BRUSSELS (Reuters) – Talks between negotiators for the EU nations and the European Parliament over reforms to the EU Emissions Trading System (ETS) after 2020 ended without an agreement early on Friday, EU presidency Estonia said.
The EU is aiming to reach a deal over carbon market reforms ahead of United Nations climate talks in November. A spokeswoman for the Estonian presidency of the EU said another round of negotiations would be required, but did not give a date for the talks.
The European Union’s ETS, a cap-and-trade permit system to regulate industry pollution, has suffered from excess supply since the financial crisis, depressing prices.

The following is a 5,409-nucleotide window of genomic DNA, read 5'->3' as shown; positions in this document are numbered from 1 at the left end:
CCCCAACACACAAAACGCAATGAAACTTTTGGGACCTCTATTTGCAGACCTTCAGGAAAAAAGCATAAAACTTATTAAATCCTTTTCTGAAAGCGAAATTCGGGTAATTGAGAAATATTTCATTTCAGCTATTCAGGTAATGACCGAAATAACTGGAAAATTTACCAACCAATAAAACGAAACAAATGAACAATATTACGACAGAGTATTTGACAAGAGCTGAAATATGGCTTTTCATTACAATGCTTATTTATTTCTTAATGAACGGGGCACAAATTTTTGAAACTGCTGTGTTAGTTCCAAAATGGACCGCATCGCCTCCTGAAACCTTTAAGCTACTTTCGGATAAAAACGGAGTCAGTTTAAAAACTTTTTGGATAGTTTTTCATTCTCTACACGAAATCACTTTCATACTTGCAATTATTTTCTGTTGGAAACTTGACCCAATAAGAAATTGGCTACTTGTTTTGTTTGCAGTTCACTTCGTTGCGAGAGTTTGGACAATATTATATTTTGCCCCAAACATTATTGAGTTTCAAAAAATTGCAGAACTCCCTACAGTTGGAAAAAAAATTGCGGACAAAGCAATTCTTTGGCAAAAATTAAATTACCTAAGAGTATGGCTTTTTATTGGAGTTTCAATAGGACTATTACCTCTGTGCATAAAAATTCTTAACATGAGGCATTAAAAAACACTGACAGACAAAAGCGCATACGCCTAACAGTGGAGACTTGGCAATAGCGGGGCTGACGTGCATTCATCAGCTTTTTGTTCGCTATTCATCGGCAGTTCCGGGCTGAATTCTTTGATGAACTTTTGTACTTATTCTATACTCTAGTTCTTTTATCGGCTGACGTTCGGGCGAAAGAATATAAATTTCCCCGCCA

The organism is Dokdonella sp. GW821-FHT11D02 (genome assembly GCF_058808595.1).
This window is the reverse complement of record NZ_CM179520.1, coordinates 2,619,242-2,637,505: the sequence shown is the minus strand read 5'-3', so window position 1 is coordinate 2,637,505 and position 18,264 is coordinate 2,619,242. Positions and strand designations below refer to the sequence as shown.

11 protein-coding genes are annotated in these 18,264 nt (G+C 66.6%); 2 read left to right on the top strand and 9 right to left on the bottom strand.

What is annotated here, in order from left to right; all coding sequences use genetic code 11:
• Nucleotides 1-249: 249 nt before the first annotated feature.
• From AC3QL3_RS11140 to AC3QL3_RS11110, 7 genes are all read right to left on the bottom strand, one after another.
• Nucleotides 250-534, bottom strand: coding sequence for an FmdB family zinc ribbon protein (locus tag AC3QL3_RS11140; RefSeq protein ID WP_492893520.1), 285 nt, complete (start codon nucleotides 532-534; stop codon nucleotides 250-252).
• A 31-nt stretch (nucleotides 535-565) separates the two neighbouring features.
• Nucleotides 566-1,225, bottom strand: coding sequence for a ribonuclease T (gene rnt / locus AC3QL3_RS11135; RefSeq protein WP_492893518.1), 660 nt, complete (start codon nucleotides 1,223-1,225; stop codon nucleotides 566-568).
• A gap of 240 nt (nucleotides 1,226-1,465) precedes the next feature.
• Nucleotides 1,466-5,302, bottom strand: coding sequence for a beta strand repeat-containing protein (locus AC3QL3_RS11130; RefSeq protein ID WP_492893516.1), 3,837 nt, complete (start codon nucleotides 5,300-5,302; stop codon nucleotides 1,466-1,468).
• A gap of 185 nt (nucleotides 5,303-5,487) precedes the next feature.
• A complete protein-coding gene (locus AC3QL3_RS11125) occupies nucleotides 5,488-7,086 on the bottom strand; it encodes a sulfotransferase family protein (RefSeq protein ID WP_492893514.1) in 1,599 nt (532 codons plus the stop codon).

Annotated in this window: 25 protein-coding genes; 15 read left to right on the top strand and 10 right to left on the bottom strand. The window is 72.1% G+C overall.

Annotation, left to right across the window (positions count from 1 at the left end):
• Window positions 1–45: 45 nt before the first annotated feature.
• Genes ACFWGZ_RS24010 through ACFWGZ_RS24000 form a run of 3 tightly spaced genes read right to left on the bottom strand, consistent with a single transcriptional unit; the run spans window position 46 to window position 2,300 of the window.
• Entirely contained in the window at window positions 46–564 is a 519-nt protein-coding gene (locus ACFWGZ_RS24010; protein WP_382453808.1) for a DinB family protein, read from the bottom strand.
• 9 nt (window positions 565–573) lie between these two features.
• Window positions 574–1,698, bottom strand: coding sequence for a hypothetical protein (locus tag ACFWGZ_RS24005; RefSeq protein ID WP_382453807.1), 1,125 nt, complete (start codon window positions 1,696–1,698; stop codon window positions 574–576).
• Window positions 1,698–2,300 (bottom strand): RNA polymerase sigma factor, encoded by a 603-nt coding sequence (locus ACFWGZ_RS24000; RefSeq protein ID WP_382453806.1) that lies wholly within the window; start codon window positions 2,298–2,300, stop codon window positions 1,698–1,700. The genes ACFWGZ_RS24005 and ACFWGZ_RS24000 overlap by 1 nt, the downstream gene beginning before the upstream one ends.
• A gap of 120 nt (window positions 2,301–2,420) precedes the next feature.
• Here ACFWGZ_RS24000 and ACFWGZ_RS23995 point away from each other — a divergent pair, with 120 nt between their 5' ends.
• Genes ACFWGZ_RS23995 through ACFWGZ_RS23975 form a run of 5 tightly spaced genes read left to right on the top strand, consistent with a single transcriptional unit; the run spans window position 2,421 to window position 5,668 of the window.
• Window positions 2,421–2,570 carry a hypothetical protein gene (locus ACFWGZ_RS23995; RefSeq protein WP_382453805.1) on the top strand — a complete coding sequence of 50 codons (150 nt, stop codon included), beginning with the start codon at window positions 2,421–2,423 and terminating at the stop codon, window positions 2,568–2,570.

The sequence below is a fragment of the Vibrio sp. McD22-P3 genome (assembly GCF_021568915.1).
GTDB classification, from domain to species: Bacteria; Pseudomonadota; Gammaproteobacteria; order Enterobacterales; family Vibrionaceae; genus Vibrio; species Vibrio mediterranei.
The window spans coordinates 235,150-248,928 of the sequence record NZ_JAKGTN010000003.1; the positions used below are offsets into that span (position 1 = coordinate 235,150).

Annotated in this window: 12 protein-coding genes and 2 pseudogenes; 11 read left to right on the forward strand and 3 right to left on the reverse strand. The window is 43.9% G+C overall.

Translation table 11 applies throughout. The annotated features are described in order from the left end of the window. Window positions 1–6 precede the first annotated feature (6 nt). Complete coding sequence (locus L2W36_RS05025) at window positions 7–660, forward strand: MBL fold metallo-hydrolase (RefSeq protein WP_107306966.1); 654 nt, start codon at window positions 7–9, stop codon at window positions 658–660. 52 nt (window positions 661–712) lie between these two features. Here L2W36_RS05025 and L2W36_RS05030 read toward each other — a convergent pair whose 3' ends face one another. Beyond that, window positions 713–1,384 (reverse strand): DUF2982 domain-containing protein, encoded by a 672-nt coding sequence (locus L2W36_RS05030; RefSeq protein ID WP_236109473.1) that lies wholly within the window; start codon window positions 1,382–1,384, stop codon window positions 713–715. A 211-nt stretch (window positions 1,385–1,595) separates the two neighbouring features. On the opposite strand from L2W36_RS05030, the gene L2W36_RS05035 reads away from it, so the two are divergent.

As a part of reforms to fix the oversupply, a modernization fund is to be set up, with the proceeds from some of the permit sales, to help fund low-carbon technology in poorer EU members.
The European Parliament wants an emissions performance standard to be set for recipients of the cash, which would effectively rule out coal-fired power plant funding.
However, the EU Presidency opposed this request, creating an impasse at the talks, the International Emissions Trading Association (IETA) said.
“We urge negotiators to redouble their efforts to reach a deal at the next … meeting,” IETA CEO and President Dirk Forrister said in a statement.
“An agreement is needed to send a strong signal that the EU is serious about its leadership role in the international climate policy arena.”
The benchmark EU carbon contract was down almost 1 percent on Friday at 7.34 euros/ton.
Reporting by Susanna Twidale and Alissa de Carbonnel, editing by David Evans